My Mountain Co-op, Shames Mountain is seeking grant funding for a project designed to mitigate COVID-19 risk ahead of the coming snow season.
On Aug. 14, the Regional District of Kitimat-Stikine board voted to support My Mountain Co-op in its applications to the Northern Development Initiative Trust’s Community Halls and Recreation Facilities program.
My Mountain Co-op is a non-profit community co-operative that operates the Shames Mountain Ski Area. It is seeking nearly $10,000 to support the installation of high speed internet. Additionally, the society is working on a point of sale software upgrade so that customers can buy passes online and go straight from their vehicle to the lift.
Both those initiatives will mitigate the COVID-19 risk by reducing lines and congestion at the ski hill and downtown Terrace office, according to Dave Gordon, My Mountain Co-op vice-chair.
“We have a really small downtown office, we can’t afford to have a bunch of people there and on ski day there is usually a great big lineup, our internet has been so bad in the past we’ve asked people to bring cash just because we couldn’t process online transactions,” he said.
Coupled with the improved internet, the new point of sale software will enable contactless online sales, which should minimize lines to rent gear and buy lessons and passes.
Terrace based Sienna Networks will construct microwave relay towers between Terrace and Shames Mountain beginning in the late summer. My Mountain Co-op is incurring a cost of only $13,922 for the project thanks to a donation from Sienna Networks. The total value of the project is over $100,000.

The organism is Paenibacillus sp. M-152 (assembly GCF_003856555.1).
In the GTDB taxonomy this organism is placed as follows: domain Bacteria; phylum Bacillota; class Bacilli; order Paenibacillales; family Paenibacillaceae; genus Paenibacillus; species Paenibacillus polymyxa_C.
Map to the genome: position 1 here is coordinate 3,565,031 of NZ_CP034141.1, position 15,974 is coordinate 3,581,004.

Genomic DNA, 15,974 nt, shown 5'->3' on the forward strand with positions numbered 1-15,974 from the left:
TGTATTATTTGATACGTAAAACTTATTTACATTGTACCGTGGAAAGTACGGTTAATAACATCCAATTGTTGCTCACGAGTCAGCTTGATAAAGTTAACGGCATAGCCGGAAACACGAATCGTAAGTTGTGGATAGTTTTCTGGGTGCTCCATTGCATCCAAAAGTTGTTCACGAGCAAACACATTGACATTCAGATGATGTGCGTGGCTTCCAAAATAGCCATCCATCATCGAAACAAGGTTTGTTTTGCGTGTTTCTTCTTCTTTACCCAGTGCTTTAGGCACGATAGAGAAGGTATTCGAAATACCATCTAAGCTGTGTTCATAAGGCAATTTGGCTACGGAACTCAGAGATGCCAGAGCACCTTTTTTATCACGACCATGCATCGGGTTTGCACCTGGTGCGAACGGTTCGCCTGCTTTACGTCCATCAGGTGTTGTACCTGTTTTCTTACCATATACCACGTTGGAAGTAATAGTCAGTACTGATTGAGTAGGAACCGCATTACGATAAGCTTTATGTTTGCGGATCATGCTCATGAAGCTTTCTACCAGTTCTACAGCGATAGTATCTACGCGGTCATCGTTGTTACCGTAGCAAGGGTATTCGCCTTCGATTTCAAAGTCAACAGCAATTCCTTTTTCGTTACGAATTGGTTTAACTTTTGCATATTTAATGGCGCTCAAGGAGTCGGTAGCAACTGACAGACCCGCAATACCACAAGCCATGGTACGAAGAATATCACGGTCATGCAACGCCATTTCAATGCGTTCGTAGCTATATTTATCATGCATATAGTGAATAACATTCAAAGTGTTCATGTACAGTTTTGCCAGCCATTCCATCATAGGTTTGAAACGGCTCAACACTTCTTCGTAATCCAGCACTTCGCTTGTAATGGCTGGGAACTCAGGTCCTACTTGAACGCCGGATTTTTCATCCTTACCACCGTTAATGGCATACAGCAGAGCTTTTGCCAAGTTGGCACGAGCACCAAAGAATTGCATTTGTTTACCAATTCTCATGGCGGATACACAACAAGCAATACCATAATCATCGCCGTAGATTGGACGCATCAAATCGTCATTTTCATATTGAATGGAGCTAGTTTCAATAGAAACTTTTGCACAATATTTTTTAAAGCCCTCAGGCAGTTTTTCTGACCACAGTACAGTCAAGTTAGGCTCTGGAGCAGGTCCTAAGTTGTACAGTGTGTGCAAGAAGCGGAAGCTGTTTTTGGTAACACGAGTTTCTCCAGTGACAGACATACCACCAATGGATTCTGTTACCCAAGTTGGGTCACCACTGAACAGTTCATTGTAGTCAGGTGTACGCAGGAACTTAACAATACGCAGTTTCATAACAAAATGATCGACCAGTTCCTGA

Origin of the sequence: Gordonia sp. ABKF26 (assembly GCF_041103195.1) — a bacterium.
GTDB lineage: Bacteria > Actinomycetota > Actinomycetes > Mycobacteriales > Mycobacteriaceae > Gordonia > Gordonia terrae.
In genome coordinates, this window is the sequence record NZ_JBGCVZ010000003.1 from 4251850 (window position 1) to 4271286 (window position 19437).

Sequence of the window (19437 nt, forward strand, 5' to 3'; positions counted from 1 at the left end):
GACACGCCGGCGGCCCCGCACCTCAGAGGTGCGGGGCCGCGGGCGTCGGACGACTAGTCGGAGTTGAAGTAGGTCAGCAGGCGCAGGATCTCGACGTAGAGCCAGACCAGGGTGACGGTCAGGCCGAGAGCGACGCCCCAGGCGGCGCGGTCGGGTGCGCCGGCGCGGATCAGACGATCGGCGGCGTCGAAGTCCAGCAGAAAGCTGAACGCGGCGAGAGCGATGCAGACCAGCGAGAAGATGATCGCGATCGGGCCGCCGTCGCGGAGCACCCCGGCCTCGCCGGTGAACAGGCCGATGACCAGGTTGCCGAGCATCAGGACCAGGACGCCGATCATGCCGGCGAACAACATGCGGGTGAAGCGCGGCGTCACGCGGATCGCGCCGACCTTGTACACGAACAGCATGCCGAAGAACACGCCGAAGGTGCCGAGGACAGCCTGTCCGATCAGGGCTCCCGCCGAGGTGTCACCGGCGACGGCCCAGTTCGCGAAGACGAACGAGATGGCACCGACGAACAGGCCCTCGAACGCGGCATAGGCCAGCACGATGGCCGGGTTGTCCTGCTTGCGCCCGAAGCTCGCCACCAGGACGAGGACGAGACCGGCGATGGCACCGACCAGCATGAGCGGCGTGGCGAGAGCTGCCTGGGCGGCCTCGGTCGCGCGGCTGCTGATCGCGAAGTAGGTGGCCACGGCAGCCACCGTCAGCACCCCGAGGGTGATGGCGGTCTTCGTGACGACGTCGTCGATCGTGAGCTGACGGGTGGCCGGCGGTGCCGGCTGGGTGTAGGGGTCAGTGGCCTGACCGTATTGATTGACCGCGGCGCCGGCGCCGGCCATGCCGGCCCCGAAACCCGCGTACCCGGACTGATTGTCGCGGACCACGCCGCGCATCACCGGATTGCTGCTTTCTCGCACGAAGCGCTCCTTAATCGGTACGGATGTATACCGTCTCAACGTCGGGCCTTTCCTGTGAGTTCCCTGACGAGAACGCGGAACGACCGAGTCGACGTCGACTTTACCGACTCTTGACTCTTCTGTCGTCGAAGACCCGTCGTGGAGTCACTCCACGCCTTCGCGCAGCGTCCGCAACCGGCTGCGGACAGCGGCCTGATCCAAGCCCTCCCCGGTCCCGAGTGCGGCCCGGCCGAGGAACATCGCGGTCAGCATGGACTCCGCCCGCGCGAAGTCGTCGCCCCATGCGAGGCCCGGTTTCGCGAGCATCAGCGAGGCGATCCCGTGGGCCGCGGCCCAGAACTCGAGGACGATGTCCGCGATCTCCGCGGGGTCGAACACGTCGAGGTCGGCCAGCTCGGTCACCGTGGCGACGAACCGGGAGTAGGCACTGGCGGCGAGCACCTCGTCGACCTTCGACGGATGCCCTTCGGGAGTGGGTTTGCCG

City of Terrace Councillor Sean Bujtas recognized benefits of the initiative beyond mitigating COVID-19 risk.
“I think that’s really great from a safety point of view for young people, that would give them the ability then to message parents,” he said.
“As a parent I think I’d be a lot more comfortable knowing I could reach out to my kid that way.”
Last season was a resounding success for My Mountain Co-op and Shames Mountain. Excellent snow conditions drove visitation up 20 per cent but the COVID-19 pandemic cut the season short in March.
Usually, Shames Mountain would budget for a five to 10 per cent increase in visitation following such a successful year, but due to the uncertainty around COVID-19, it is tentatively assuming attendance will be similar to a usual year.